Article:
The largest field test of domestic wind turbines in the UK has found that fewer locations are suitable for home installed wind turbines than previously predicted – with wind turbines in urban areas yielding particularly poor results.
None of the building or roof mounted wind turbines installed in urban or suburban areas generated more than 200kWh, or £26 of electricity a year during the test, and in some cases used more electricity than they produced.
Based on the study and with current technology, it is estimated that around 450,000 UK householders would benefit from installing a domestic small scale wind turbine – generating enough electricity to power 825,000 homes a year.
The report from the Energy Saving Trust (EST), called ‘Location Location Location’, stresses the need to check if an area is appropriate for a wind turbine before installing one.
Wind turbines tested
The EST field trial tested the actual in-situ performance of 57 domestic wind turbine installations over a year, including 38 building mounted and 19 free standing turbines.
Whilst the building mounted turbines performed badly in urban areas, rural installations fared better, achieving 5% of their maximum electricity generating capacity – known as load factor – compared to the best urban turbine performance of below 3%. 10% load factors are often quoted by the industry.
According to the report: ‘Building mounted turbines monitored in the field trial were primarily installed in urban and suburban locations that were shown to have inadequate wind speeds. The poor location of these turbines has significantly impacted the measured performance of such turbines.’
Free standing wind turbines
Results from free standing wind turbines were more positive, and the best performing free standing wind turbine sites – in remote rural locations, ‘usually individual dwellings near the coast or on exposed land such as moors’ – exceeded expectations with load factors of over 30%, and more closely agreed with manufacturer predictions.
Again, free standing wind turbines in built up areas did not perform as well due to insufficient wind speeds.
The report also noted that it was currently difficult to directly compare different types of wind turbine and the introduction of ‘harmonised standards would help eliminate potential confusion for the consumer.’
Wind speed and location
The EST concluded that ‘domestic wind turbines do work and can generate energy and carbon savings – but only when installed properly and sited in a location with an unobstructed and appropriate wind resource.’ Installations in Scotland performed consistently better than elsewhere in the country.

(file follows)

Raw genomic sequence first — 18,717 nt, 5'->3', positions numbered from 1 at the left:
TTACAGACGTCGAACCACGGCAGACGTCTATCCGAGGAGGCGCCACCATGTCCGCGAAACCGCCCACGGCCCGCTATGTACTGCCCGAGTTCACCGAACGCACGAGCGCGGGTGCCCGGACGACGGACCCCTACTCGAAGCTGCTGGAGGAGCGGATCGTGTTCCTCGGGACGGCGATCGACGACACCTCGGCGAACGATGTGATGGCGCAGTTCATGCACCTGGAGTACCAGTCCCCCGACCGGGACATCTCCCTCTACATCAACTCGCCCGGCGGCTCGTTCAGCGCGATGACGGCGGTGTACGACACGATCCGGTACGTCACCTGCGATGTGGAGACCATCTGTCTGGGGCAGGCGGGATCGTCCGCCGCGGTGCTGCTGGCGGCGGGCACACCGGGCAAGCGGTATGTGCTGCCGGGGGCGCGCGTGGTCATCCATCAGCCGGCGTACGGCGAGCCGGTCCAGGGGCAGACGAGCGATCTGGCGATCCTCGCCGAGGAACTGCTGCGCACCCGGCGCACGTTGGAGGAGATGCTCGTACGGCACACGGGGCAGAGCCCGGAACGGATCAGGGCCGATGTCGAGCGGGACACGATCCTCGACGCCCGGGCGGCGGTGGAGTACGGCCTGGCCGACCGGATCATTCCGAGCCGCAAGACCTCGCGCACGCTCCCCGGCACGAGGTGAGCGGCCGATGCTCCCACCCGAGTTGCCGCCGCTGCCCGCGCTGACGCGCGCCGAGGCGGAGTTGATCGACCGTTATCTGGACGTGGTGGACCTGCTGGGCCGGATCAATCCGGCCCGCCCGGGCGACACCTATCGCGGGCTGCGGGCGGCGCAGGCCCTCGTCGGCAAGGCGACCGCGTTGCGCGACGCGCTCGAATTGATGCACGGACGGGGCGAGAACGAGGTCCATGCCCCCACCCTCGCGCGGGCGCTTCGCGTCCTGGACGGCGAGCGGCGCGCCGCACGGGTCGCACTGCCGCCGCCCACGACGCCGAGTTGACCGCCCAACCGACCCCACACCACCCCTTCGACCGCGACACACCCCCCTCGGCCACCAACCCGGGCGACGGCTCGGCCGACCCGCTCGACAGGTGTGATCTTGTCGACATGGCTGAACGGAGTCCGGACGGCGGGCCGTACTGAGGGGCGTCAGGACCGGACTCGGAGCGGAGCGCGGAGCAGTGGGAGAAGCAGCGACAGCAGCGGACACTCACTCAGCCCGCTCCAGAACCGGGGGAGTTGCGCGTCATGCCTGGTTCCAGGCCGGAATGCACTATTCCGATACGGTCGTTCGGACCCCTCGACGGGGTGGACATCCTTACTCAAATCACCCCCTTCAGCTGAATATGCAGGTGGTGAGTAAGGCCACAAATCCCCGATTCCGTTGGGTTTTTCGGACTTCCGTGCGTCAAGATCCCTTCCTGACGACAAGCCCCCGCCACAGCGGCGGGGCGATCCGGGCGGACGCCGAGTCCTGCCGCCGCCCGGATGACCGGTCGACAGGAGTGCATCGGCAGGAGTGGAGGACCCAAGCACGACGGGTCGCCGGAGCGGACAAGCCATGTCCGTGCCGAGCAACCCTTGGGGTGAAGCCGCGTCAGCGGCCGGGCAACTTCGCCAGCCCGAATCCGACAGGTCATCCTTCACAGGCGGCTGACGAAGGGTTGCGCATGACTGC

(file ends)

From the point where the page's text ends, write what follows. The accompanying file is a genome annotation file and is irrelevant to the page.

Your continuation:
Local wind speed was cited as a key factor in determining if a wind turbine was a suitable investment, and the EST recommends homeowners install an anemometer for at least three months in the same position intended for the wind turbine to get an accurate measure of wind speed before deciding to install one.
The report also said that the government’s NOABL database, used to predict local wind speeds, ‘has been shown to overestimate the wind speed at many sites, especially those in urban and suburban locations’, mainly because it doesn’t take into account obstructions such as neighbouring buildings or trees.
The Carbon Trust’s wind speed estimator was found to be a more realistic measure.
A corresponding survey of wind turbine owners indicated that 85% installed a wind turbine in order to cut electricity bills, but it was difficult to judge if this had been achieved due to rising energy prices. Of those surveyed, 49% believed they had seen a reduction in their bills and 35% said they hadn’t.
In terms of performance, 59% found their wind turbines reliable, 32% thought their turbine was noisy and 29% said the turbine caused vibrations.
Wind turbine advice
Dr Fiona Cochrane, Which? senior policy adviser said: ‘We welcome today’s report from the Energy Saving Trust into domestic wind turbines and support its call for the introduction of improved product and installation standards. Consumers should only consider installing a wind turbine if they live in an area with a suitable average wind speed – usually a remote rural location.
‘The field tests show that many urban wind turbines performed badly because they were positioned poorly in an area with insufficient wind resource. Don’t invest in a wind turbine until you’ve done your research and are sure it’s right for you and your home – and do look too at the range of options and benefits for improving your home’s energy efficiency.’
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